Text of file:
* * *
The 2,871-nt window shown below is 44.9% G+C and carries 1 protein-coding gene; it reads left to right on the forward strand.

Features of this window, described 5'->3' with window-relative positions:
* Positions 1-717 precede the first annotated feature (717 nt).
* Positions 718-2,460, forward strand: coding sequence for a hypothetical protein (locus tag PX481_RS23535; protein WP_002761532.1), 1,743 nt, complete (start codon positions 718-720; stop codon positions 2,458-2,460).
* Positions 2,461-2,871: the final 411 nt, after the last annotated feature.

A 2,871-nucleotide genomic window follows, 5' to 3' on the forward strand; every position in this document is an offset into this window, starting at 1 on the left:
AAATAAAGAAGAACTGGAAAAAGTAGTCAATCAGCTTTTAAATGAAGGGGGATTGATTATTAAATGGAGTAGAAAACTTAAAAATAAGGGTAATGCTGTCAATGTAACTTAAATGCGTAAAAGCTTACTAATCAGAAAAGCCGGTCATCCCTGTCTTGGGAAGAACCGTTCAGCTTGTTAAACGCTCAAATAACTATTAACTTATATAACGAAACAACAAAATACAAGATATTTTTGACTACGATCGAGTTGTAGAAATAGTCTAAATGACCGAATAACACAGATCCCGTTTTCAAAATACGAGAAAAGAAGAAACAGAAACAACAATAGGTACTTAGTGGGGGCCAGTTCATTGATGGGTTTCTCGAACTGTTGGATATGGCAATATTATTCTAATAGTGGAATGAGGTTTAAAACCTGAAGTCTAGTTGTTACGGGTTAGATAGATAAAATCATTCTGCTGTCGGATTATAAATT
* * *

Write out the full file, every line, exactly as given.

The 2,871-nt window shown below is 44.9% G+C and carries 1 protein-coding gene; it reads left to right on the forward strand.

Features of this window, described 5'->3' with window-relative positions:
* Positions 1-717 precede the first annotated feature (717 nt).
* Positions 718-2,460, forward strand: coding sequence for a hypothetical protein (locus tag PX481_RS23535; protein WP_002761532.1), 1,743 nt, complete (start codon positions 718-720; stop codon positions 2,458-2,460).
* Positions 2,461-2,871: the final 411 nt, after the last annotated feature.

A 2,871-nucleotide genomic window follows, 5' to 3' on the forward strand; every position in this document is an offset into this window, starting at 1 on the left:
AAATAAAGAAGAACTGGAAAAAGTAGTCAATCAGCTTTTAAATGAAGGGGGATTGATTATTAAATGGAGTAGAAAACTTAAAAATAAGGGTAATGCTGTCAATGTAACTTAAATGCGTAAAAGCTTACTAATCAGAAAAGCCGGTCATCCCTGTCTTGGGAAGAACCGTTCAGCTTGTTAAACGCTCAAATAACTATTAACTTATATAACGAAACAACAAAATACAAGATATTTTTGACTACGATCGAGTTGTAGAAATAGTCTAAATGACCGAATAACACAGATCCCGTTTTCAAAATACGAGAAAAGAAGAAACAGAAACAACAATAGGTACTTAGTGGGGGCCAGTTCATTGATGGGTTTCTCGAACTGTTGGATATGGCAATATTATTCTAATAGTGGAATGAGGTTTAAAACCTGAAGTCTAGTTGTTACGGGTTAGATAGATAAAATCATTCTGCTGTCGGATTATAAATT